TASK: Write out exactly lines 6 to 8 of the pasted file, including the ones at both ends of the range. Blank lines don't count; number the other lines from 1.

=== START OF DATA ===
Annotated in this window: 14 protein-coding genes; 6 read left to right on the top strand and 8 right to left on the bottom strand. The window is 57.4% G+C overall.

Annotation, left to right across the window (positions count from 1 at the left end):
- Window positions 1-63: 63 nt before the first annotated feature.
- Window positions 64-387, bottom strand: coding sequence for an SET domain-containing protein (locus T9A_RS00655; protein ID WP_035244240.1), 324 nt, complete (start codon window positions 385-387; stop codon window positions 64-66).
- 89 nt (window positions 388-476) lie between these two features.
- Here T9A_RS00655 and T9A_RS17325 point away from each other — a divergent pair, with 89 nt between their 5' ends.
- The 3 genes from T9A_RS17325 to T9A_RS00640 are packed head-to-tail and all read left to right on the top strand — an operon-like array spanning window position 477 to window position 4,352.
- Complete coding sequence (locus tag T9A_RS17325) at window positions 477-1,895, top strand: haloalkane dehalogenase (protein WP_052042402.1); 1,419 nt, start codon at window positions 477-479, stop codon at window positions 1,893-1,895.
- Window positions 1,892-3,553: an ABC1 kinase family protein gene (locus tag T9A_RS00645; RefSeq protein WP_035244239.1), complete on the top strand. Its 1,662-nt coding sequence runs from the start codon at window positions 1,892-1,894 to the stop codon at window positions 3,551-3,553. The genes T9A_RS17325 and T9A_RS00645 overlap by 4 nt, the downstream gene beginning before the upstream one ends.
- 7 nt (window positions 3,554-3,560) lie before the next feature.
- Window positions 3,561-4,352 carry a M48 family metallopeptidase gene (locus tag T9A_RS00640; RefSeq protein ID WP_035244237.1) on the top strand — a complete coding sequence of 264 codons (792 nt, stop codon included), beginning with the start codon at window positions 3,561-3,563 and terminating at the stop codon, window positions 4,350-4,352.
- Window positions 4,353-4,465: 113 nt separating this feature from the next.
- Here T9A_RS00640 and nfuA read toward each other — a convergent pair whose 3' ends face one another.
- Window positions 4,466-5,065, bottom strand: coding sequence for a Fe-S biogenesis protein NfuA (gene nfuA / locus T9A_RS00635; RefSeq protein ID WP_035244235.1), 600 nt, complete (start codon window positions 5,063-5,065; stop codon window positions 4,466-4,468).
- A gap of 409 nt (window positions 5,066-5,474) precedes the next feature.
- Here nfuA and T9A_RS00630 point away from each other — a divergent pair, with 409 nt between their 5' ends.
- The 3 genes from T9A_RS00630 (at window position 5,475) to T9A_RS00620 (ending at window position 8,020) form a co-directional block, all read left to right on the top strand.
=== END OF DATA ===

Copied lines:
- Here T9A_RS00655 and T9A_RS17325 point away from each other — a divergent pair, with 89 nt between their 5' ends.
- The 3 genes from T9A_RS17325 to T9A_RS00640 are packed head-to-tail and all read left to right on the top strand — an operon-like array spanning window position 477 to window position 4,352.
- Complete coding sequence (locus tag T9A_RS17325) at window positions 477-1,895, top strand: haloalkane dehalogenase (protein WP_052042402.1); 1,419 nt, start codon at window positions 477-479, stop codon at window positions 1,893-1,895.